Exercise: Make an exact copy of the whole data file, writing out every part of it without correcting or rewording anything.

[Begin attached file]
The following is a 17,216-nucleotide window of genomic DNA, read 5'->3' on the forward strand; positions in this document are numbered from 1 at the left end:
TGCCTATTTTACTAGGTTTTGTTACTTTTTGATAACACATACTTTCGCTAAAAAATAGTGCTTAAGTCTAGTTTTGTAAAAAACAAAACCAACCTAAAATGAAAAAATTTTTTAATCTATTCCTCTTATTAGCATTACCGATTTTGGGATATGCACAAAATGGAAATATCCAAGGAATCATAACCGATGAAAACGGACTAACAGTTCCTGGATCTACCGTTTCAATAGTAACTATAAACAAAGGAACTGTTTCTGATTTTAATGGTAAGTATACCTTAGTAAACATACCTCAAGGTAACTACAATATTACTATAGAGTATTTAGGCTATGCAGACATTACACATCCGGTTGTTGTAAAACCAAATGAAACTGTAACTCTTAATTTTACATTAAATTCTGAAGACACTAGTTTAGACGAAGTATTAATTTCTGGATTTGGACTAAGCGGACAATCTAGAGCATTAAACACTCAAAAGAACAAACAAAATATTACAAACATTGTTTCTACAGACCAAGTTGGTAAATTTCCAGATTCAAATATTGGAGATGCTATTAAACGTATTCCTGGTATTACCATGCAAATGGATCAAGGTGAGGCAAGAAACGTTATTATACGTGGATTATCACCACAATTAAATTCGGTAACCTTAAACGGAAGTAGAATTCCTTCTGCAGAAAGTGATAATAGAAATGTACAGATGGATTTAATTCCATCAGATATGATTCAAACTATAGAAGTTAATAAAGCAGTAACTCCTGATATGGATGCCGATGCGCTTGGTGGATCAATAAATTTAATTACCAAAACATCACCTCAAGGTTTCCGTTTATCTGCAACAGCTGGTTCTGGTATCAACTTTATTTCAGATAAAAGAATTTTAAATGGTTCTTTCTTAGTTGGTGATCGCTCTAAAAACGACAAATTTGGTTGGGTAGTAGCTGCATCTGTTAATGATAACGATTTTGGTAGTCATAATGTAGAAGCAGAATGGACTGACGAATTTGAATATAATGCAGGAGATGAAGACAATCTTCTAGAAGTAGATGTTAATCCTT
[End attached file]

The following is a 17,216-nucleotide window of genomic DNA, read 5'->3' on the forward strand; positions in this document are numbered from 1 at the left end:
TGCCTATTTTACTAGGTTTTGTTACTTTTTGATAACACATACTTTCGCTAAAAAATAGTGCTTAAGTCTAGTTTTGTAAAAAACAAAACCAACCTAAAATGAAAAAATTTTTTAATCTATTCCTCTTATTAGCATTACCGATTTTGGGATATGCACAAAATGGAAATATCCAAGGAATCATAACCGATGAAAACGGACTAACAGTTCCTGGATCTACCGTTTCAATAGTAACTATAAACAAAGGAACTGTTTCTGATTTTAATGGTAAGTATACCTTAGTAAACATACCTCAAGGTAACTACAATATTACTATAGAGTATTTAGGCTATGCAGACATTACACATCCGGTTGTTGTAAAACCAAATGAAACTGTAACTCTTAATTTTACATTAAATTCTGAAGACACTAGTTTAGACGAAGTATTAATTTCTGGATTTGGACTAAGCGGACAATCTAGAGCATTAAACACTCAAAAGAACAAACAAAATATTACAAACATTGTTTCTACAGACCAAGTTGGTAAATTTCCAGATTCAAATATTGGAGATGCTATTAAACGTATTCCTGGTATTACCATGCAAATGGATCAAGGTGAGGCAAGAAACGTTATTATACGTGGATTATCACCACAATTAAATTCGGTAACCTTAAACGGAAGTAGAATTCCTTCTGCAGAAAGTGATAATAGAAATGTACAGATGGATTTAATTCCATCAGATATGATTCAAACTATAGAAGTTAATAAAGCAGTAACTCCTGATATGGATGCCGATGCGCTTGGTGGATCAATAAATTTAATTACCAAAACATCACCTCAAGGTTTCCGTTTATCTGCAACAGCTGGTTCTGGTATCAACTTTATTTCAGATAAAAGAATTTTAAATGGTTCTTTCTTAGTTGGTGATCGCTCTAAAAACGACAAATTTGGTTGGGTAGTAGCTGCATCTGTTAATGATAACGATTTTGGTAGTCATAATGTAGAAGCAGAATGGACTGACGAATTTGAATATAATGCAGGAGATGAAGACAATCTTCTAGAAGTAGATGTTAATCCTT